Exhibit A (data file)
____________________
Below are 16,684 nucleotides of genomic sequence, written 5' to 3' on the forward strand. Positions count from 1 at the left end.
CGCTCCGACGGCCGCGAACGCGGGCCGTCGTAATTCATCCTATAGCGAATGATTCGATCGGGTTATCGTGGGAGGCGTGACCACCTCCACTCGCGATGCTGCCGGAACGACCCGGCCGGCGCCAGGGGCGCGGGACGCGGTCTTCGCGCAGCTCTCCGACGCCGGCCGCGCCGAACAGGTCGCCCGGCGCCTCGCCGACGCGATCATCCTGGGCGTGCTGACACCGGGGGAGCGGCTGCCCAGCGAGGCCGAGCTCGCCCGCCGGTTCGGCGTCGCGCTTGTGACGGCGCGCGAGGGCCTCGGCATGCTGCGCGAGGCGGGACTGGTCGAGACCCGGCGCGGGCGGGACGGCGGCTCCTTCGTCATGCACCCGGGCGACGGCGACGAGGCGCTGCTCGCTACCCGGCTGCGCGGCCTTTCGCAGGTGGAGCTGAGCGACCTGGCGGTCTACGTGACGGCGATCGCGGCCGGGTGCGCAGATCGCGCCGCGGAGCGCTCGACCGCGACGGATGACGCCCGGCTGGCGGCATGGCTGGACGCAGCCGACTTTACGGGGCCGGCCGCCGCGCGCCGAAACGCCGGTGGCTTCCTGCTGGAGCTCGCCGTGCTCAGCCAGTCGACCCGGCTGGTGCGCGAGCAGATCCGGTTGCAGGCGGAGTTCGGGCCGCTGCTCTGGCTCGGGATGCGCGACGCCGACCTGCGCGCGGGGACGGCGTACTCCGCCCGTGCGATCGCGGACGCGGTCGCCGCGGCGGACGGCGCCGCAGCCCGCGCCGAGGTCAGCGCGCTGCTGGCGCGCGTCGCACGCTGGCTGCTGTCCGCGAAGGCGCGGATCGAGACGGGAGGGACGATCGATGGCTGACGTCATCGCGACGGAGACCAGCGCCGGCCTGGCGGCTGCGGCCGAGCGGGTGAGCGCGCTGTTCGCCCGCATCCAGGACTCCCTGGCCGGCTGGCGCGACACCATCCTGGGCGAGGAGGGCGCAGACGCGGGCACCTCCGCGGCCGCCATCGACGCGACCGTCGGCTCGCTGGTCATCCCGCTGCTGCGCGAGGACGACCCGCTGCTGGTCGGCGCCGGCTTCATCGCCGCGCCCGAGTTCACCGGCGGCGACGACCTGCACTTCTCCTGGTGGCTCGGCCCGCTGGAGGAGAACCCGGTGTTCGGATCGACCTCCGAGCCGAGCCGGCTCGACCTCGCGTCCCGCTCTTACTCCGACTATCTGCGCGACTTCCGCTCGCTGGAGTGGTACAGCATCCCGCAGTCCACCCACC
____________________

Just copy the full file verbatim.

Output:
Below are 16,684 nucleotides of genomic sequence, written 5' to 3' on the forward strand. Positions count from 1 at the left end.
CGCTCCGACGGCCGCGAACGCGGGCCGTCGTAATTCATCCTATAGCGAATGATTCGATCGGGTTATCGTGGGAGGCGTGACCACCTCCACTCGCGATGCTGCCGGAACGACCCGGCCGGCGCCAGGGGCGCGGGACGCGGTCTTCGCGCAGCTCTCCGACGCCGGCCGCGCCGAACAGGTCGCCCGGCGCCTCGCCGACGCGATCATCCTGGGCGTGCTGACACCGGGGGAGCGGCTGCCCAGCGAGGCCGAGCTCGCCCGCCGGTTCGGCGTCGCGCTTGTGACGGCGCGCGAGGGCCTCGGCATGCTGCGCGAGGCGGGACTGGTCGAGACCCGGCGCGGGCGGGACGGCGGCTCCTTCGTCATGCACCCGGGCGACGGCGACGAGGCGCTGCTCGCTACCCGGCTGCGCGGCCTTTCGCAGGTGGAGCTGAGCGACCTGGCGGTCTACGTGACGGCGATCGCGGCCGGGTGCGCAGATCGCGCCGCGGAGCGCTCGACCGCGACGGATGACGCCCGGCTGGCGGCATGGCTGGACGCAGCCGACTTTACGGGGCCGGCCGCCGCGCGCCGAAACGCCGGTGGCTTCCTGCTGGAGCTCGCCGTGCTCAGCCAGTCGACCCGGCTGGTGCGCGAGCAGATCCGGTTGCAGGCGGAGTTCGGGCCGCTGCTCTGGCTCGGGATGCGCGACGCCGACCTGCGCGCGGGGACGGCGTACTCCGCCCGTGCGATCGCGGACGCGGTCGCCGCGGCGGACGGCGCCGCAGCCCGCGCCGAGGTCAGCGCGCTGCTGGCGCGCGTCGCACGCTGGCTGCTGTCCGCGAAGGCGCGGATCGAGACGGGAGGGACGATCGATGGCTGACGTCATCGCGACGGAGACCAGCGCCGGCCTGGCGGCTGCGGCCGAGCGGGTGAGCGCGCTGTTCGCCCGCATCCAGGACTCCCTGGCCGGCTGGCGCGACACCATCCTGGGCGAGGAGGGCGCAGACGCGGGCACCTCCGCGGCCGCCATCGACGCGACCGTCGGCTCGCTGGTCATCCCGCTGCTGCGCGAGGACGACCCGCTGCTGGTCGGCGCCGGCTTCATCGCCGCGCCCGAGTTCACCGGCGGCGACGACCTGCACTTCTCCTGGTGGCTCGGCCCGCTGGAGGAGAACCCGGTGTTCGGATCGACCTCCGAGCCGAGCCGGCTCGACCTCGCGTCCCGCTCTTACTCCGACTATCTGCGCGACTTCCGCTCGCTGGAGTGGTACAGCATCCCGCAGTCCACCCACC